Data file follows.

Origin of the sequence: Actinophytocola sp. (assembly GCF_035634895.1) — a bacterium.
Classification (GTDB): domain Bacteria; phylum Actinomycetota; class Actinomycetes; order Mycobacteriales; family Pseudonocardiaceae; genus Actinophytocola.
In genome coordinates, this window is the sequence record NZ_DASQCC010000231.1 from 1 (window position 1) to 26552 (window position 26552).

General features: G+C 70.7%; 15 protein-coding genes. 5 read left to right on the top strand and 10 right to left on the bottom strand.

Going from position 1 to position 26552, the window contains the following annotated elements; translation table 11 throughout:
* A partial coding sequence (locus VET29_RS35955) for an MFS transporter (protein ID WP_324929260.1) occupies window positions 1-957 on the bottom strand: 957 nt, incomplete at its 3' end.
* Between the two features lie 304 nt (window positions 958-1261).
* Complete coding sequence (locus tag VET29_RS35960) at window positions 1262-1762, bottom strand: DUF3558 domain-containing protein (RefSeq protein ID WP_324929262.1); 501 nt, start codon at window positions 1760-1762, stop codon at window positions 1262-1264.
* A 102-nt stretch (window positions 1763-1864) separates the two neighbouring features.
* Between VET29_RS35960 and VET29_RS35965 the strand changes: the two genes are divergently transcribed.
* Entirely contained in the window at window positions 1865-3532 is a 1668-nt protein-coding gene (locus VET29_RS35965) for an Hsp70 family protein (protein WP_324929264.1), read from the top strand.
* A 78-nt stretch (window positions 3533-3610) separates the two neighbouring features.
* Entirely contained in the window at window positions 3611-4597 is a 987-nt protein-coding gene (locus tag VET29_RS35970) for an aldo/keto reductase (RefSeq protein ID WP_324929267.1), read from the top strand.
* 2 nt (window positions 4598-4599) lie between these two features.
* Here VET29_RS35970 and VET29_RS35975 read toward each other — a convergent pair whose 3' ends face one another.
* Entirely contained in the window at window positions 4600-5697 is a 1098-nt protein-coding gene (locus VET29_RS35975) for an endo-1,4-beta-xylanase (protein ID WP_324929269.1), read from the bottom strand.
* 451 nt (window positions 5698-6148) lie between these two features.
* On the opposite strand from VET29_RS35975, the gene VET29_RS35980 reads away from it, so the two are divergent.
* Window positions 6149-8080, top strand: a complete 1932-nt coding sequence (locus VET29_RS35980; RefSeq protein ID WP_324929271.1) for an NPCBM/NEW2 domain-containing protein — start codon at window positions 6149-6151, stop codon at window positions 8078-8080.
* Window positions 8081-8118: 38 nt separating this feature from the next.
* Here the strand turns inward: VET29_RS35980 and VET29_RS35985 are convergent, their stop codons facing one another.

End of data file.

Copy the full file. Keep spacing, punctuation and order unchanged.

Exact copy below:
Origin of the sequence: Actinophytocola sp. (assembly GCF_035634895.1) — a bacterium.
Classification (GTDB): domain Bacteria; phylum Actinomycetota; class Actinomycetes; order Mycobacteriales; family Pseudonocardiaceae; genus Actinophytocola.
In genome coordinates, this window is the sequence record NZ_DASQCC010000231.1 from 1 (window position 1) to 26552 (window position 26552).

General features: G+C 70.7%; 15 protein-coding genes. 5 read left to right on the top strand and 10 right to left on the bottom strand.

Going from position 1 to position 26552, the window contains the following annotated elements; translation table 11 throughout:
* A partial coding sequence (locus VET29_RS35955) for an MFS transporter (protein ID WP_324929260.1) occupies window positions 1-957 on the bottom strand: 957 nt, incomplete at its 3' end.
* Between the two features lie 304 nt (window positions 958-1261).
* Complete coding sequence (locus tag VET29_RS35960) at window positions 1262-1762, bottom strand: DUF3558 domain-containing protein (RefSeq protein ID WP_324929262.1); 501 nt, start codon at window positions 1760-1762, stop codon at window positions 1262-1264.
* A 102-nt stretch (window positions 1763-1864) separates the two neighbouring features.
* Between VET29_RS35960 and VET29_RS35965 the strand changes: the two genes are divergently transcribed.
* Entirely contained in the window at window positions 1865-3532 is a 1668-nt protein-coding gene (locus VET29_RS35965) for an Hsp70 family protein (protein WP_324929264.1), read from the top strand.
* A 78-nt stretch (window positions 3533-3610) separates the two neighbouring features.
* Entirely contained in the window at window positions 3611-4597 is a 987-nt protein-coding gene (locus tag VET29_RS35970) for an aldo/keto reductase (RefSeq protein ID WP_324929267.1), read from the top strand.
* 2 nt (window positions 4598-4599) lie between these two features.
* Here VET29_RS35970 and VET29_RS35975 read toward each other — a convergent pair whose 3' ends face one another.
* Entirely contained in the window at window positions 4600-5697 is a 1098-nt protein-coding gene (locus VET29_RS35975) for an endo-1,4-beta-xylanase (protein ID WP_324929269.1), read from the bottom strand.
* 451 nt (window positions 5698-6148) lie between these two features.
* On the opposite strand from VET29_RS35975, the gene VET29_RS35980 reads away from it, so the two are divergent.
* Window positions 6149-8080, top strand: a complete 1932-nt coding sequence (locus VET29_RS35980; RefSeq protein ID WP_324929271.1) for an NPCBM/NEW2 domain-containing protein — start codon at window positions 6149-6151, stop codon at window positions 8078-8080.
* Window positions 8081-8118: 38 nt separating this feature from the next.
* Here the strand turns inward: VET29_RS35980 and VET29_RS35985 are convergent, their stop codons facing one another.